Twenty-five years ago this week, 'Pretty in Pink' hit theaters, digging its hooks into teens across the country. The film not only stands as one of the great teen romances, it's also an iconic '80s film and a creative peak for its mastermind John Hughes and his red-headed, feminine muse, Molly Ringwald.
In 'Pretty in Pink,' Ringwald stars as Andie Walsh, an independent-minded outcast in high school who begins a tempestuous relationship with Blane (Andrew MccCarthy), a rich, preppy boy who may not be man enough to endure the taunts of his snobbish friends for dating a poor girl. Caught in the middle is Jon Cryer's Duckie, who loves Andie with all his heart, even if she doesn't return the feeling.
To celebrate the movie's 25th anniversary, we thought we'd find out Where Are They Now: The Stars of 'Pretty in Pink.' (Very special thanks to 'You Couldn't Ignore Me If You Tried,' Susannah Gora's excellent book about the Brat Pack, now out in paperback.)
Molly Ringwald (Andie Walsh)
Then: 'Pink' marked Ringwald's third team-up with John Hughes, and she was firmly established as the young actress of her time. She got her start as a child actor in theater productions and commercials before landing a supporting part on 'The Facts of Life.' Her breakout film role came in Hughes' first directorial effort, 'Sixteen Candles.' She got the part because, according to her, "He just picked my head shot out and put it on his board above where he was writing about this girl. So when it came time to cast that part ... he said, 'I want to meet that girl.'" The surprise hit was followed by 'The Breakfast Club.' At the time, Hughes approached Justine Bateman then Jodie Foster for the part of Andie; when neither woman's schedule allowed her to take the part, Ringwald, who had become a close friend of Hughes, stepped in.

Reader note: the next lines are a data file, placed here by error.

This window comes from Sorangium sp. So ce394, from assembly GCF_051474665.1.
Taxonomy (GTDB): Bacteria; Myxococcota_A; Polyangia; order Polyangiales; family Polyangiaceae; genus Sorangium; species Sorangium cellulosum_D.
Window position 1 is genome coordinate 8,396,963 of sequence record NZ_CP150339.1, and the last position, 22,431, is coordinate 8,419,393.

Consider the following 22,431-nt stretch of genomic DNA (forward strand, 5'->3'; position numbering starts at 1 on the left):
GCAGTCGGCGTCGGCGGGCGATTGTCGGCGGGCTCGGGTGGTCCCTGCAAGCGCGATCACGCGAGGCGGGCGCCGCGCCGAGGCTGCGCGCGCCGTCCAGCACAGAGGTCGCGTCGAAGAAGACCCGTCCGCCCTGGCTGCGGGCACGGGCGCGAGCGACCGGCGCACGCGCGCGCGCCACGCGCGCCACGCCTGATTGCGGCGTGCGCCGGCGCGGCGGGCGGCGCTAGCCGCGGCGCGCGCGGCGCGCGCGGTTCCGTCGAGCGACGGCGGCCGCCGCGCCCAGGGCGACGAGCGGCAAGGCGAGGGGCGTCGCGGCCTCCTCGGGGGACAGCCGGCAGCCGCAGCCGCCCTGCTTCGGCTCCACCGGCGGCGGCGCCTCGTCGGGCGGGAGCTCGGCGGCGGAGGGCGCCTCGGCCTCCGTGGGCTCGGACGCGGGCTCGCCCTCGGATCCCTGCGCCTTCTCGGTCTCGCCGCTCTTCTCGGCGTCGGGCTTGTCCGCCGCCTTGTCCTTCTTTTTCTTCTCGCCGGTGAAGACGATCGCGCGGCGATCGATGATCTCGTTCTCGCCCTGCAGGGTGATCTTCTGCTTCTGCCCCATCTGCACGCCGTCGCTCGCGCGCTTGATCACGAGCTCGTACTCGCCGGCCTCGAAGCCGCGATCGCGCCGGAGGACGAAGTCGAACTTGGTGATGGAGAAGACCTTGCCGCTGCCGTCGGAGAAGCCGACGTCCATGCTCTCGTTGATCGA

Now: Molly Ringwald and John Hughes had a unique bond, perhaps spurred on by sharing a birthday, but 'Pink' marked the end of the Ringwald-Hughes cycle of films. The actress revealed that Hughes stopped talking to her, as he took the end of the partnership personally. Ringwald turned down parts in 'Pretty Woman' and 'Ghost' and relocated to France, where she performed in French-language cinema. She eventually moved back to the States, concentrating on theater, appearing on Broadway, off-Broadway, national tours and London's West End, occasionally popping up in TV movies. Since 2008, she has appeared on ABC Family's 'The Life of an American Teenager,' completing the circle of life by playing the young female protagonist's mother.
Girls on Film: Molly Ringwald and the Modern Teen Heroine
Andrew McCarthy (Blane)
Then: McCarthy made his film debut in 1982's coming-of-age story 'Class.' In 1985 he debuted on Broadway and starred in the post-college drama about the problems of pretty people, 'St. Elmo's Fire,' earning him a spot in that most elite of '80s cliques, the Brat Pack. He was cast as Blane, whose strong lips made him the object of Andie's affection and immediately earned the scorn of Duckie for having a major appliance for a name.
Now: McCarthy became a Hollywood dreamboat, scoring leads in youth-oriented fare like 'Mannequin,' 'Less Than Zero' and 'Weekend at Bernie's,' the most impossible premise for a movie ever. Since then, he has bounced between movies, television and Broadway, working consistently in all three fields. When he's not busy doing all that, he acts as a travel writer sharing his thoughts and experiences from around the world, even recently being named the Society of American Travel Writers Journalist of the Year.
Jon Cryer (Duckie)
Then: Born into an acting family, Cryer was an alumnus of the long-standing Stagedoor Manor Performing Arts Training Center summer camp in New York, then moved to London to study acting at the Royal Academy of Dramatic Arts. He made his screen debut as the lead of the teen romantic comedy 'No Small Chance' in 1984. Two years later, he was cast as Duckie, Andie's best friend who is hopelessly in love with her. The part was originally offered to Anthony Michael Hall (who rejected it, trying to shed his geek image) then went to Robert Downey Jr., but scheduling conflicts got in the way.